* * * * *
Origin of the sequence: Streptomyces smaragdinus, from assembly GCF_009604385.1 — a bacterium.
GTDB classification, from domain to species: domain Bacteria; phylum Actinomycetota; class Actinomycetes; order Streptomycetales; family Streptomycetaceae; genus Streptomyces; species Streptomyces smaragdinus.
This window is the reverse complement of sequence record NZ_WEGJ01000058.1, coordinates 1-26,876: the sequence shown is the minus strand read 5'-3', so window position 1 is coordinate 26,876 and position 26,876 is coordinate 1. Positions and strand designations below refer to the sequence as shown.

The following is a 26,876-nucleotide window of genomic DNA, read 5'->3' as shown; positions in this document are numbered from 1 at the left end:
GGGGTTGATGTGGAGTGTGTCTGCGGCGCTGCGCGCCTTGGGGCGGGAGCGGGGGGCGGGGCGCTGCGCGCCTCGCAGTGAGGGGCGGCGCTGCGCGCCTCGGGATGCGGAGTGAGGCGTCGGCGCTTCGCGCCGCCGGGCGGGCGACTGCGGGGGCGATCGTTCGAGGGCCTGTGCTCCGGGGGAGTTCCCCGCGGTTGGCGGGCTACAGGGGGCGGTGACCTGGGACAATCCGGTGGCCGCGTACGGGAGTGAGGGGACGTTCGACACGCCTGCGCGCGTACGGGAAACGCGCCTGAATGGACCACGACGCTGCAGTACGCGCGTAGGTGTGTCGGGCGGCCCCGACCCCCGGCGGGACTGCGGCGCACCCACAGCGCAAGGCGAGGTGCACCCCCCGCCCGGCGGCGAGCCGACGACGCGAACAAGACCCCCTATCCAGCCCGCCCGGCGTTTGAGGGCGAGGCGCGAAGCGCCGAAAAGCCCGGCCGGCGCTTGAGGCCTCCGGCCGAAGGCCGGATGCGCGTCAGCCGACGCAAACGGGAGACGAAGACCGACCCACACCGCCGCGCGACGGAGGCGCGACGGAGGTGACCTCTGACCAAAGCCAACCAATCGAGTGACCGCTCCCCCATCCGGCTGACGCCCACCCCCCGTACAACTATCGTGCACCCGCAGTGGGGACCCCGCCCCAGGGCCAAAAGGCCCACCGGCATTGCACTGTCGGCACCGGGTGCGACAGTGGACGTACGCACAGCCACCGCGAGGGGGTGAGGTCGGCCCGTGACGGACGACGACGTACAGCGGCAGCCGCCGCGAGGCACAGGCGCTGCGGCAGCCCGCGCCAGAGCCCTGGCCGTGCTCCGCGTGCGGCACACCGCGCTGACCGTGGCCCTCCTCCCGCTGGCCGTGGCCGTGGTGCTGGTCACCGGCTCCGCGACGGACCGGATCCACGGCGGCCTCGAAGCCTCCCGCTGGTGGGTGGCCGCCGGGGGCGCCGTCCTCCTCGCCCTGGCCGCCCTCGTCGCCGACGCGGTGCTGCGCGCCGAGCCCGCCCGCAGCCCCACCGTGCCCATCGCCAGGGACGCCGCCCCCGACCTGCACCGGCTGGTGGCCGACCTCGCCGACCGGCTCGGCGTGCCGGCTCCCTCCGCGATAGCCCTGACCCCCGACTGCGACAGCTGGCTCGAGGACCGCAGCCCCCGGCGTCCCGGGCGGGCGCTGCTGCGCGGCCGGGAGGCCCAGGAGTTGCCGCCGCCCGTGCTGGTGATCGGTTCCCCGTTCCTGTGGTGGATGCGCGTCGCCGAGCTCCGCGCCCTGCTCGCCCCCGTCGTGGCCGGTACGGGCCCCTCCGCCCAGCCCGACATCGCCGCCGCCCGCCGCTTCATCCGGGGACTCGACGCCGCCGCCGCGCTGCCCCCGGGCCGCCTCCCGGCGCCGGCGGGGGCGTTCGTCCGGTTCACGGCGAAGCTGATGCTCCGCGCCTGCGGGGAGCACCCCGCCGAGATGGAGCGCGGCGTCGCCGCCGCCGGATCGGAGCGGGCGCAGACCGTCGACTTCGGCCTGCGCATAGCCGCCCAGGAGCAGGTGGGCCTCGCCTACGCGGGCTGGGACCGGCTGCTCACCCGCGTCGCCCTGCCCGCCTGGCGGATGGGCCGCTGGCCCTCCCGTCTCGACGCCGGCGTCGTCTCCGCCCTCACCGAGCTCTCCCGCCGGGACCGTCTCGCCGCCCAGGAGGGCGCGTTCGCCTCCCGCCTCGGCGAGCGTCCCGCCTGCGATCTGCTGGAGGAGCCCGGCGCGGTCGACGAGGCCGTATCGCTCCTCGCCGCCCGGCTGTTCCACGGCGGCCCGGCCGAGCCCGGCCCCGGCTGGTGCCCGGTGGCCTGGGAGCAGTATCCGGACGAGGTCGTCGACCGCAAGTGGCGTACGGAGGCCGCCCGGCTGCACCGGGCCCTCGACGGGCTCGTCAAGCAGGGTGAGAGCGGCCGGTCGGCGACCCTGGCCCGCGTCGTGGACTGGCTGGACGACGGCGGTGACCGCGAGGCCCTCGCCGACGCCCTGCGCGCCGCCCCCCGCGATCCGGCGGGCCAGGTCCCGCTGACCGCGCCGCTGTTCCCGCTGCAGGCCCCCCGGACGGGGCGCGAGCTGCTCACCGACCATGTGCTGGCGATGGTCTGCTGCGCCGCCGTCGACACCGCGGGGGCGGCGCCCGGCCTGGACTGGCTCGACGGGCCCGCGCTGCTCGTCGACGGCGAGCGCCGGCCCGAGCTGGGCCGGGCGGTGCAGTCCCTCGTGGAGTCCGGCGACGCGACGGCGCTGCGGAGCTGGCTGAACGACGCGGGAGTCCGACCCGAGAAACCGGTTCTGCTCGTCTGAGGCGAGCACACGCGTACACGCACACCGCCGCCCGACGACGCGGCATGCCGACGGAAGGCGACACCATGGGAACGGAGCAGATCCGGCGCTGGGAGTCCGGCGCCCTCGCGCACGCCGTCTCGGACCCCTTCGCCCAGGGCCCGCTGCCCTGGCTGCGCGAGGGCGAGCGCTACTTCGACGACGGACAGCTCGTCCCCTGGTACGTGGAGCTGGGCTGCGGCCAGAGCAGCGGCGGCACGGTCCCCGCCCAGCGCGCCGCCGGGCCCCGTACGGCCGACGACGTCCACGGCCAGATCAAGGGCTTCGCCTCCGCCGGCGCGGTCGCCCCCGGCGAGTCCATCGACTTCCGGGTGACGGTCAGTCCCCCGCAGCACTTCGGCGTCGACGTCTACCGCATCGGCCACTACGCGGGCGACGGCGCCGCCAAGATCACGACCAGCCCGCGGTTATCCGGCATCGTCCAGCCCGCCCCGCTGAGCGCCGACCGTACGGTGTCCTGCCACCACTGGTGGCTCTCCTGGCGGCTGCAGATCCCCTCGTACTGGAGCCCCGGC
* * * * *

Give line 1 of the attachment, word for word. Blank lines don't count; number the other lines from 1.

Origin of the sequence: Streptomyces smaragdinus, from assembly GCF_009604385.1 — a bacterium.